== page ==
Ghana fisheries observers under threat as rampant illegal fishing gains pace

Monitoring of illegal trawl fishing activities in Ghana has increasingly become a risky assignment.

Monitoring of illegal trawl fishing activities in Ghana has increasingly become a risky assignment for fisheries observers recruited by the country’s fisheries commission due to increasing incidents of bribery, threats, and abuse at sea, especially on the Chinese-owned, but Ghana-flagged industrial trawlers.

An investigation by the Environmental Justice Foundation (EJF) reveals observers are working in unsafe environments that make it nearly impossible for them to take stock of activity on Chinese-controlled industrial trawlers, including their involvement in saiko. Saiko is a form of illegal fishing where industrial trawlers illegally target small pelagic fish, the staple catch of small-scale canoe fishers, and sell this catch back to coastal communities for profit.

EJF has urged Ghana, which was recently yellow-carded for the second time by the European Commission for failing to take effective steps to end illegal fishing, to safeguard the fisheries observers’ working environment and end “rampant illegal fishing in Ghana’s waters.”

The EJF investigations discovered cases of fisheries observers who had been threatened with metal bars and knives by the Chinese crew, preventing observers from recording fishing activities or documenting violations of regulations by the trawlers.

The mysterious disappearance of one of the fisheries observers in July 2019 – Emmanuel Essien, who was aboard the Chinese-owned vessel Meng Xin 15 – has caused panic and fear among his colleagues, with one telling EJF, “we are raising issues [but] there is no difference at all. Up till now absolutely nothing has been done.”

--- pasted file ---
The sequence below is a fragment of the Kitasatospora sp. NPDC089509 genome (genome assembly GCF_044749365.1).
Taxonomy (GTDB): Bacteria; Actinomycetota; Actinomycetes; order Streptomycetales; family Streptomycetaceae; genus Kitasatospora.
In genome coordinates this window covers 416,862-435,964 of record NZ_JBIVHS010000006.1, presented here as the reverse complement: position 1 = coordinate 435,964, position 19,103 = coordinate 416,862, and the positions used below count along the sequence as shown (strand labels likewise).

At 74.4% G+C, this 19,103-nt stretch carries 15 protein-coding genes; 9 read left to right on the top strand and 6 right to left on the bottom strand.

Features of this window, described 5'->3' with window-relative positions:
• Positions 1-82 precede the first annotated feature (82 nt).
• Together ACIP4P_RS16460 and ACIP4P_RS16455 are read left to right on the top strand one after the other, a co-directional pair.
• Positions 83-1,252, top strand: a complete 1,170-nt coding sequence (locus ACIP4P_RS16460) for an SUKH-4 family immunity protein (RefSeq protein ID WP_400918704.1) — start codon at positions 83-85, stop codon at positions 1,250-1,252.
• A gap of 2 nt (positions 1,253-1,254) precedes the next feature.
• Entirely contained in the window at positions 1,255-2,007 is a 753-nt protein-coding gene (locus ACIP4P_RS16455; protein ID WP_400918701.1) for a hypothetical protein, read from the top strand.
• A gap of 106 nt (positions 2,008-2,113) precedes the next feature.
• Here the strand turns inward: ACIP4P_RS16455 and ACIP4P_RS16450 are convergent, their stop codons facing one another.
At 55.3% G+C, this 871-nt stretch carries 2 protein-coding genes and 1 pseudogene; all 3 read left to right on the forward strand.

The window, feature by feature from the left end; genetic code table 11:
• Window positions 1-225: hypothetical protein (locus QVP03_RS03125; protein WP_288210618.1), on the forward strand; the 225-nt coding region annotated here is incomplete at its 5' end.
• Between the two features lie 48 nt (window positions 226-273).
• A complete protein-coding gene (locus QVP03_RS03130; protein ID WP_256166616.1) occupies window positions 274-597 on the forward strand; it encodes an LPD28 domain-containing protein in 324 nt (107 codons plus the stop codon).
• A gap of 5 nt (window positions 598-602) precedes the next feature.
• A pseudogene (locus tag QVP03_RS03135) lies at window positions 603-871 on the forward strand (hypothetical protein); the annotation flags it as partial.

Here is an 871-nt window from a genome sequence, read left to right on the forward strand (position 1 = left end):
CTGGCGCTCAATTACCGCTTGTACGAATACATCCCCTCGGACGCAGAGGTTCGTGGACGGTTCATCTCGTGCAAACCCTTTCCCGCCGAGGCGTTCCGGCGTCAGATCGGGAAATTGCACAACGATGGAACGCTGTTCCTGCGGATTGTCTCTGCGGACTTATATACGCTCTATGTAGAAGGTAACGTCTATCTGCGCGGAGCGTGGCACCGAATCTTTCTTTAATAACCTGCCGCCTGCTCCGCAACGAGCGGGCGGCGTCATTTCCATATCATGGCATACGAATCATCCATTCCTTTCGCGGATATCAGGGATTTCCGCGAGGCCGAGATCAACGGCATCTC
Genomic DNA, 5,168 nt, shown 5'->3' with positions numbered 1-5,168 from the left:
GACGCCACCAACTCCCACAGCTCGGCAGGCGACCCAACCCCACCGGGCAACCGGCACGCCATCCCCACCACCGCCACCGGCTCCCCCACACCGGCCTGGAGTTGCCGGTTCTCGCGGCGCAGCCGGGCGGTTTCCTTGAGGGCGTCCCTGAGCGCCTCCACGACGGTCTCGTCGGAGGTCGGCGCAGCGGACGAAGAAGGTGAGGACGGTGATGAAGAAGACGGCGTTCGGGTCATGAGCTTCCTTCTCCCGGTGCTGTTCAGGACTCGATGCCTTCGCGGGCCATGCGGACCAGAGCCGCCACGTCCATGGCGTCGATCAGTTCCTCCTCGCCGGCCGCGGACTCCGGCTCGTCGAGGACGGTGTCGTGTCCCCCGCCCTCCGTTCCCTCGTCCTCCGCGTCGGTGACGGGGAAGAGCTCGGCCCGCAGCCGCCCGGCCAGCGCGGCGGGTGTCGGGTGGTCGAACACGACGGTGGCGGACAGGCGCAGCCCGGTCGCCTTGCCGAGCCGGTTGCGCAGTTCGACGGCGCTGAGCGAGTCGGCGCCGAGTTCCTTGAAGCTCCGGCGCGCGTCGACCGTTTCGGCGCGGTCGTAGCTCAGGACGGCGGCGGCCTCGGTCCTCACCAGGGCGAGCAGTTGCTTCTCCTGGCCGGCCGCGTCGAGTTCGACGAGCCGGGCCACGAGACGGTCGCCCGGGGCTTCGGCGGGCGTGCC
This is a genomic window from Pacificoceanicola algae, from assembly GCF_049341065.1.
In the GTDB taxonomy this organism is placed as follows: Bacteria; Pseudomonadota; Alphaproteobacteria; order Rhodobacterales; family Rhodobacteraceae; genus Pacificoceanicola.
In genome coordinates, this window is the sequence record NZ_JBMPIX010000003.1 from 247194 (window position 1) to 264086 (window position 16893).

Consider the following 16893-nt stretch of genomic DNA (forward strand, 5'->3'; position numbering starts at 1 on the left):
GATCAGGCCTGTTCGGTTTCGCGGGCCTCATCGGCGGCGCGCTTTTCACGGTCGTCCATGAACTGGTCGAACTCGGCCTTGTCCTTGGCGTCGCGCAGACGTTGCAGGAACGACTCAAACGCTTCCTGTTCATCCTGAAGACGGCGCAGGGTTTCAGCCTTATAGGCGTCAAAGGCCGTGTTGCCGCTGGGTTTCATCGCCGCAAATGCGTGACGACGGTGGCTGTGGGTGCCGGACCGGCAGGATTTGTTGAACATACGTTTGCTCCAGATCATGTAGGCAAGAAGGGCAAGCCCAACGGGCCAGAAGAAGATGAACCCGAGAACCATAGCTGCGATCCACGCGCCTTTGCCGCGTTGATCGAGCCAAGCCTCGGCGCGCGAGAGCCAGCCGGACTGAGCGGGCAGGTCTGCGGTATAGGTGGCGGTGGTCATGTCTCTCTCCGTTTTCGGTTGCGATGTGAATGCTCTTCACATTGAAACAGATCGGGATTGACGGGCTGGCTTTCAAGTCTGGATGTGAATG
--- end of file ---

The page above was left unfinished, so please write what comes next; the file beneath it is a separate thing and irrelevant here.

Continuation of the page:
At the time Essien disappeared, EJF estimates saiko fish made up to 50 percent of the catch on the voyage that he signaled had been engaged in catching undersized fish and in illegal transshipment – forcing him to send a note saying, “I humbly plead with the police to investigate further.”

According to EJF findings, more than 90 percent of Ghana’s industrial fishing fleet is linked to Chinese ownership, despite operating under the Ghanaian flag.

The recruitment of fisheries observers onboard every industrial trawler on Ghana’s waters was previously launched under a USD 55 million (EUR 42.2 million) World Bank project with the objective of enabling collection of data and reporting of illegal fishing activities.

EJ said Ghana’s previous official statements on government commitment to end the saiko fish business have not been followed by action.

“Ghana’s fisheries are at the point of collapse, and the effective monitoring and enforcement of the largely Chinese-owned trawl fleet is desperately needed,” EJF said.

The organization blames the laxity of the Ghanaian government for the now rampant lawlessness and illegal fishing that has placed fisheries observers in harm’s way, as no action is taken on their reports.

“Ghanaian authorities need to act urgently, with determination, ending the threats and bribery and bringing wage structures under government control,” EJF said.

Going forward, the Ghanaian government “must follow up on the multiple reports of illegal fishing, engaging a fair and transparent process to secure prosecutions, convictions, and meaningful deterrent sanctions.”  

Photo courtesy of the Environmental Justice Foundation


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